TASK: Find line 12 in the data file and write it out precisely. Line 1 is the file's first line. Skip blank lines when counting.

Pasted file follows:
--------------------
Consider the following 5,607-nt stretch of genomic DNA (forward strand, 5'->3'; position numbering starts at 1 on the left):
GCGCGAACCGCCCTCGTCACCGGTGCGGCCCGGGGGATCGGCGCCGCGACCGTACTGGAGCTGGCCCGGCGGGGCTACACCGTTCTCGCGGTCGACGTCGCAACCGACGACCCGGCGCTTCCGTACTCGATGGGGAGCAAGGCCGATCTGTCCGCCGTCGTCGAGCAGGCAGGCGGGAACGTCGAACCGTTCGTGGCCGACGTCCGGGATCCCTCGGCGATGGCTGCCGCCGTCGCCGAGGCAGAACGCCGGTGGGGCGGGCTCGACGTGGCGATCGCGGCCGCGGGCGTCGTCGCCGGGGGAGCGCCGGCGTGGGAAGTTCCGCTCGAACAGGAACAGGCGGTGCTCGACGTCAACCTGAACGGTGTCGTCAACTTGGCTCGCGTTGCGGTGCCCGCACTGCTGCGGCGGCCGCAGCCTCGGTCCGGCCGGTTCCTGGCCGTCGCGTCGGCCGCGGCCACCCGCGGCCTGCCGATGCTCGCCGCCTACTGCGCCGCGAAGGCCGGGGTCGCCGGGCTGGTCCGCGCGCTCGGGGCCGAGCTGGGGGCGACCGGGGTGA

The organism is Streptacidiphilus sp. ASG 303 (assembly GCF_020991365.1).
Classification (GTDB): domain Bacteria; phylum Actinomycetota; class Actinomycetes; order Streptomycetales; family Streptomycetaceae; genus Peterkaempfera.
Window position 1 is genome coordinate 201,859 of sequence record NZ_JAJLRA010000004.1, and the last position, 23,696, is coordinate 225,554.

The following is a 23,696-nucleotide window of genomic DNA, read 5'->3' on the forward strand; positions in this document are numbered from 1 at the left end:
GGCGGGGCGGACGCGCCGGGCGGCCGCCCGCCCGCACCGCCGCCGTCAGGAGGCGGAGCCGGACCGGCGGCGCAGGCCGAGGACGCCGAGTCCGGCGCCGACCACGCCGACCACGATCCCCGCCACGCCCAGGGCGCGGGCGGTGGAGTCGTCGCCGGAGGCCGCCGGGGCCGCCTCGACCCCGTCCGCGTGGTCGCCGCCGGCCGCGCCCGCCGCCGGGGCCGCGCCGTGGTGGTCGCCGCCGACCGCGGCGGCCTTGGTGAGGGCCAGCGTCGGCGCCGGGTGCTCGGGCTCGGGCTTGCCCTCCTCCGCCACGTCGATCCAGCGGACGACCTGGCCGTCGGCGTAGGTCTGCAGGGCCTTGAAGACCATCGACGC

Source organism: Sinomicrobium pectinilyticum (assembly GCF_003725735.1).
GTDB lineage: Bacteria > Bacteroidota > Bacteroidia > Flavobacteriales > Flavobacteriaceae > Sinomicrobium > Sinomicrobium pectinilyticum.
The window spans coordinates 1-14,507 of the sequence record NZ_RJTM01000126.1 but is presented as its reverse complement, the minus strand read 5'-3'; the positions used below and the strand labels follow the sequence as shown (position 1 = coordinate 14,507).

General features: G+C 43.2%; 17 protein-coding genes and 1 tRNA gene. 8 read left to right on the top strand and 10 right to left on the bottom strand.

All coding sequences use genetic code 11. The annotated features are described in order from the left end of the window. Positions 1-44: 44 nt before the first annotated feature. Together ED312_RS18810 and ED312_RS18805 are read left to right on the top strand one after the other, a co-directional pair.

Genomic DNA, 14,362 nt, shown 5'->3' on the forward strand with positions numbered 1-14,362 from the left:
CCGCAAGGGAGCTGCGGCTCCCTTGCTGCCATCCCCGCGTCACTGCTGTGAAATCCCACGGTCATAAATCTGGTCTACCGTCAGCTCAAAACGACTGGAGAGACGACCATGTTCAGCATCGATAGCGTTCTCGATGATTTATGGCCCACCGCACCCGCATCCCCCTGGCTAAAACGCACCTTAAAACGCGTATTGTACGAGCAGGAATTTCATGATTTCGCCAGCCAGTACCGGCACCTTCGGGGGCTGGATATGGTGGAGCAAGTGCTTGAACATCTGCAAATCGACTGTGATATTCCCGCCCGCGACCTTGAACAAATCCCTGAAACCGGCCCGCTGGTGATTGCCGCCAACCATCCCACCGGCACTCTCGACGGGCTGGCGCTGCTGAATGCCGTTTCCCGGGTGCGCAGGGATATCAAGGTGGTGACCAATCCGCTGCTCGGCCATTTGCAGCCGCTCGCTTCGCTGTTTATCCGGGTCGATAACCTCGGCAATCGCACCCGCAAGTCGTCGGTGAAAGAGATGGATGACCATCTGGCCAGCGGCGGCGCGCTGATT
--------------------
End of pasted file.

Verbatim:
All coding sequences use genetic code 11. The annotated features are described in order from the left end of the window. Positions 1-44: 44 nt before the first annotated feature. Together ED312_RS18810 and ED312_RS18805 are read left to right on the top strand one after the other, a co-directional pair.